Heating and Cooling Options for the
Environmentally Sensitive
 
by Andrew Eriksen
 
 
Heating and cooling a house with minimal exposures to EMF and noxious fumes is a challenge. This article covers a number of methods that have been employed successfully.
 

The Problem with Gas Heat

 

Propane and natural gas are used in many households for heating and cooking. In cities, natural gas is normally piped directly into each house. Propane is used more in rural areas, where it is delivered to a tank by a truck. Propane is also used from portable tanks in barbecue grills and in travel trailers. In remote areas without electricity, propane may be used for lighting.

 
These gasses are odorless by themselves, but the manufacturers add a fragrance so people can smell a leak. Sensitive people can often smell if gas is used in a household from the minute gas leaks and what is released by furnaces, water heaters and stoves.
 
Using gas is problematic for anyone with MCS. Dr. William Rea, a prominent MCS physician, once told me that he wasn't aware of any of his patients who had gotten better while living in a house heated with gas.
 
A friend of mine is a senior engineer at a large company which manufactures furnaces. He had a long dispute with Dr. Rea about that issue. He claimed that a well-built, sealed combustion furnace would be safe, and that nothing from the combustion could enter the house. To prove Dr. Rea wrong, he installed one in his own home. He had to take it out again and admit defeat.
 
Another friend once lived in a remote cabin in Alaska, without any electricity. The only options were propane or firewood for heating. She installed a direct-vent, sealed combustion heater (EcoTherm brand) and a good quality wood stove. The wood stove won.
 
It is extremely difficult to build a truly airtight heating system, as the metal expands and contracts with the change in temperature. Seals will leak over time. Even if the furnace is located outside, pollutants will still enter the air stream if using a forced-air system.
 
The other problem is that gas lines tend to leak, even a miniscule amount can be problematic. It is thus not sufficient to not use gas appliances, the pipes must be plugged as well.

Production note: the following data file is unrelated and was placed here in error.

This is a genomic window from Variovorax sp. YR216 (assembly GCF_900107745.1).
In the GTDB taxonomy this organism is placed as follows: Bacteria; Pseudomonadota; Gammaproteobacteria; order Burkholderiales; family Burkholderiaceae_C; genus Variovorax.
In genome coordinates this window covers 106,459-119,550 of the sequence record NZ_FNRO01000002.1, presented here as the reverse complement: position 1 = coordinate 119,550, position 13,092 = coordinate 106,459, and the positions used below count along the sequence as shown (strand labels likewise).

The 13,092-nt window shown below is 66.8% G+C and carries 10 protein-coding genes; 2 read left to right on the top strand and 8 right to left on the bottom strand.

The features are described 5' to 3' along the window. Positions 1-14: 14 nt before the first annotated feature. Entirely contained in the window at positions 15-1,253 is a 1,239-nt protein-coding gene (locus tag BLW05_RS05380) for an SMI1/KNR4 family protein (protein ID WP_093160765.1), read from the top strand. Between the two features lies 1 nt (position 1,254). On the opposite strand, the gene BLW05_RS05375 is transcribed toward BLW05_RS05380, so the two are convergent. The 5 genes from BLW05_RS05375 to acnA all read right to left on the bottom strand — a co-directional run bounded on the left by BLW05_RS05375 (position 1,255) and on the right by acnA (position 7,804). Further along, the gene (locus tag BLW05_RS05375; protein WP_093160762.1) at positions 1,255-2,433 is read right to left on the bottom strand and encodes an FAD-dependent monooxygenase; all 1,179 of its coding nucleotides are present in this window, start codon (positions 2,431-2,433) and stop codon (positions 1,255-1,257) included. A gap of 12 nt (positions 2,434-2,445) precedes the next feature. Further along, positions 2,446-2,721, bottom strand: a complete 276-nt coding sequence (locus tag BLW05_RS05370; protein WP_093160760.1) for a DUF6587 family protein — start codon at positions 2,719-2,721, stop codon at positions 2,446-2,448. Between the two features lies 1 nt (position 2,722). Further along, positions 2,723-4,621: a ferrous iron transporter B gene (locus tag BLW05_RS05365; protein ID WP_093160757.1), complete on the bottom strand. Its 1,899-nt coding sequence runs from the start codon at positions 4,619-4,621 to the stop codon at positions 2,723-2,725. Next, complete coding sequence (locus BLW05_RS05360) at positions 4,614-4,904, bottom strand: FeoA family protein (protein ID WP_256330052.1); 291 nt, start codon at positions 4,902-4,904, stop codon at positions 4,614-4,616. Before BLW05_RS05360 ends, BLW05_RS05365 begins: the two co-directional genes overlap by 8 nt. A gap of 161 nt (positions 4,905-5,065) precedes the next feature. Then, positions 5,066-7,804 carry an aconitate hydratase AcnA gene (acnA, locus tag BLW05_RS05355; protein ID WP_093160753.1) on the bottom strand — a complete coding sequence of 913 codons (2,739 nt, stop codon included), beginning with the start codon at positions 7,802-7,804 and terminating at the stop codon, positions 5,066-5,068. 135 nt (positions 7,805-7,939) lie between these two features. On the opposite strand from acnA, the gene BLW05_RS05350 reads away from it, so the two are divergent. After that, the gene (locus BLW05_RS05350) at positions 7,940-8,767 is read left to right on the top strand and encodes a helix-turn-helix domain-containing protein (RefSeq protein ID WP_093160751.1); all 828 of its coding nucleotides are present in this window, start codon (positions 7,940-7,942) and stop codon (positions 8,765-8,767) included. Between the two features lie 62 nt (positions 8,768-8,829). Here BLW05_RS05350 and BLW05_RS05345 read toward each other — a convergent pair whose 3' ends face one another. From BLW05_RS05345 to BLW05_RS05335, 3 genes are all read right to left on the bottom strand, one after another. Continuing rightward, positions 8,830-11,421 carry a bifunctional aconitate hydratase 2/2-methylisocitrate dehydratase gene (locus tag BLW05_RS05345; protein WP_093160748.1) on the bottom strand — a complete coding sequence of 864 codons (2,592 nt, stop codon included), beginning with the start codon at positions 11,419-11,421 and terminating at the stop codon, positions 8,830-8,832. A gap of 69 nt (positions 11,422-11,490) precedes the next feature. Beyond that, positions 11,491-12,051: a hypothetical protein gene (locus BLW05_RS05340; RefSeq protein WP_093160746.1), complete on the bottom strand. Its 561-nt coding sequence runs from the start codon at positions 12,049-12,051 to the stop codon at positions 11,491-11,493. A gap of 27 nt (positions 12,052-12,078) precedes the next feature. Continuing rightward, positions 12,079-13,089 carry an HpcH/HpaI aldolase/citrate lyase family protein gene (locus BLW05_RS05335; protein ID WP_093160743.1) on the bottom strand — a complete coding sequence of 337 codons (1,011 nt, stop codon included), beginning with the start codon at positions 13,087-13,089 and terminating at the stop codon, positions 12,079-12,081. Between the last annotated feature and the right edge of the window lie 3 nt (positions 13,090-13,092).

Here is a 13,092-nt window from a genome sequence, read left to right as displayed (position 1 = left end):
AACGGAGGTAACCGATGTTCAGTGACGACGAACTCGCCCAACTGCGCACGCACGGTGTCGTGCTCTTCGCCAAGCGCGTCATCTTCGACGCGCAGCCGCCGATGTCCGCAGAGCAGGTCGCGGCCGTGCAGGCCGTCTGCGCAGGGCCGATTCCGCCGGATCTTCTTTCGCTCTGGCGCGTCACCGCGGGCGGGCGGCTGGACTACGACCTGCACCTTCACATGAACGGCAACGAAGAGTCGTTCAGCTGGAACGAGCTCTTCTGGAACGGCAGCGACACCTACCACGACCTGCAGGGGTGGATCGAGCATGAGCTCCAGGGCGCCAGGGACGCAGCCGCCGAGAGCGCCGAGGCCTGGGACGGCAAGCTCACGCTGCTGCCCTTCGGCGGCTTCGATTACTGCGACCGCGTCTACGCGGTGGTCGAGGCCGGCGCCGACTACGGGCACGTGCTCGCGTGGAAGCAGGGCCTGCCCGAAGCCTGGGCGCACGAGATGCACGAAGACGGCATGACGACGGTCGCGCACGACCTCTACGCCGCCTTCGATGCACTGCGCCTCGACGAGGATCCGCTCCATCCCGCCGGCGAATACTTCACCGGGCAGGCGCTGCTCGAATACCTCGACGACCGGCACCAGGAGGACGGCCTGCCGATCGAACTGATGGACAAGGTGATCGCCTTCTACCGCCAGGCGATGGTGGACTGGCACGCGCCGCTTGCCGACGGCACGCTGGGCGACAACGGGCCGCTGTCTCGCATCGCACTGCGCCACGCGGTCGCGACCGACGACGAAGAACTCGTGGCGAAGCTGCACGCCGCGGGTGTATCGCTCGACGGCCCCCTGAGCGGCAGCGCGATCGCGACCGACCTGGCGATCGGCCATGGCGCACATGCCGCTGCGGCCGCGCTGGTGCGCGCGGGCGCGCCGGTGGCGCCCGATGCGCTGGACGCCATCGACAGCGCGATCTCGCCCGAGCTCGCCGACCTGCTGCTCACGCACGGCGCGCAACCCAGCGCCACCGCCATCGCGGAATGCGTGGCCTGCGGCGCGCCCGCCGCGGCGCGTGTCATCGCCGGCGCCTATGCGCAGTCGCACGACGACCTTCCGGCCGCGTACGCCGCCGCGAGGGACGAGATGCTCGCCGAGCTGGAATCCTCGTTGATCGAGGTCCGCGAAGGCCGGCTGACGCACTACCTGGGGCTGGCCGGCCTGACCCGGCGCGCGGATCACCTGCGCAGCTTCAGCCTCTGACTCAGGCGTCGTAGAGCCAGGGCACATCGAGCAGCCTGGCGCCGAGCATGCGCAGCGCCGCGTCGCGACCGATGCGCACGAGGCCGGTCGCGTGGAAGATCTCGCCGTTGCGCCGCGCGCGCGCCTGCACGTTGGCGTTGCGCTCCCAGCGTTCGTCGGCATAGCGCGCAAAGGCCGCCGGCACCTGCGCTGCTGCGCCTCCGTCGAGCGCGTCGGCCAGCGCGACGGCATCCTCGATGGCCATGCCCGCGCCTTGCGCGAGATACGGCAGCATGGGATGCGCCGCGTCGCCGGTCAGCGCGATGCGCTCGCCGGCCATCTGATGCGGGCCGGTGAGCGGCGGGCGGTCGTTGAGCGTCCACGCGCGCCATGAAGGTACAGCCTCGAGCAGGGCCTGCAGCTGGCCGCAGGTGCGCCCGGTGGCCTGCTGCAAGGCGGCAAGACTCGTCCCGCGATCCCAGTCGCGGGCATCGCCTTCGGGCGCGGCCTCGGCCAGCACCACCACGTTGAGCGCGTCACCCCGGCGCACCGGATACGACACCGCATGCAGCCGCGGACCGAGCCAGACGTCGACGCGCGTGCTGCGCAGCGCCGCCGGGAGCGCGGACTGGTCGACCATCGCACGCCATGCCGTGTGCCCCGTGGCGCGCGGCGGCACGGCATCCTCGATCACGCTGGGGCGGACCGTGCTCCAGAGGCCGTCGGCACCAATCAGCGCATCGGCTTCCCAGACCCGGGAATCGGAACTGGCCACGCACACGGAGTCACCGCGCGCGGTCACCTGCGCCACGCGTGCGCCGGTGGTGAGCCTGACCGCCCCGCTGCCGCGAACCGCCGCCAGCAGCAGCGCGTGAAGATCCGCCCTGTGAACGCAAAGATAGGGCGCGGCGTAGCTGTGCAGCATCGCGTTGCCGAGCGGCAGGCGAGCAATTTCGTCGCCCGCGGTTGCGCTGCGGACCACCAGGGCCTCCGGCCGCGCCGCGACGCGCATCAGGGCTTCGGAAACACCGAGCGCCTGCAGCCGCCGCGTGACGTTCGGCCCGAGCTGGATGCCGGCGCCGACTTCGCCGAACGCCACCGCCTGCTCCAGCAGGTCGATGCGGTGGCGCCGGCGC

Electrical Systems
 
Many EIs are bothered by standard forced-air heating and cooling systems. There can be problems with the buildup of dust and other things in the air ducts, mold and fried dust. Some people are also bothered by the noise, the air movement and the EMF.
 
Electrical space heaters are popular in EI homes. They are easy to install and cost little to buy, but then can have problems with fried dust, high levels of EMF and be costly to run.
 
A very popular choice is the SoftHeat brand, which features
 
  All steel and copper design, with baked on enamel. Most people do well with them after a 24-48 hour burn in. Some remove the little plastic bushing inside.
 
  The heating element is enclosed in a liquid-filled copper pipe, which drastically reduces the EMF radiation.
 
  The surfaces do not get very hot, which minimizes fried dust problems.
 
The SoftHeat models are available in various sizes, at 110 and 220 volt, both for permanent wall mounting and as portable space heaters.
 
Some people may do better with the 220 volt models, as the EMF is lower (due to less current), while the electric field is higher (higher voltage).
 
They used to be called Intertherm and are made by Cadet (1-800-442-2338, www.cadetco.com). They are available from some hardware stores, or Electric Supply Online (1-610-449-8702, www.electricsupplyonline.com).
 
Some ceramic heaters are also popular. They should be low EMF and low toxic, but costly. One source is Nirvana Safe Haven (1-800-968-9355) and The Living Source (1-254-776-4878). The author is not really familiar with them.
 
Another option is the Marvin Quartz heaters, which are cheaper than the SoftHeat and ceramic heaters. They have plastic housing and make some noise, but seem very tolerable. They give off radiant heat, which directly heats people and furniture, like the sun does. Radiant heaters are especially good for large, hard-to-heat rooms, and areas with poorly insulated walls. Marvin Quartz heaters are available from Northern Tools (1-800-533-5545, NorthernTool.com) and Electric Supply Online (1-610-449-8702, www.electricsupplyonline.com).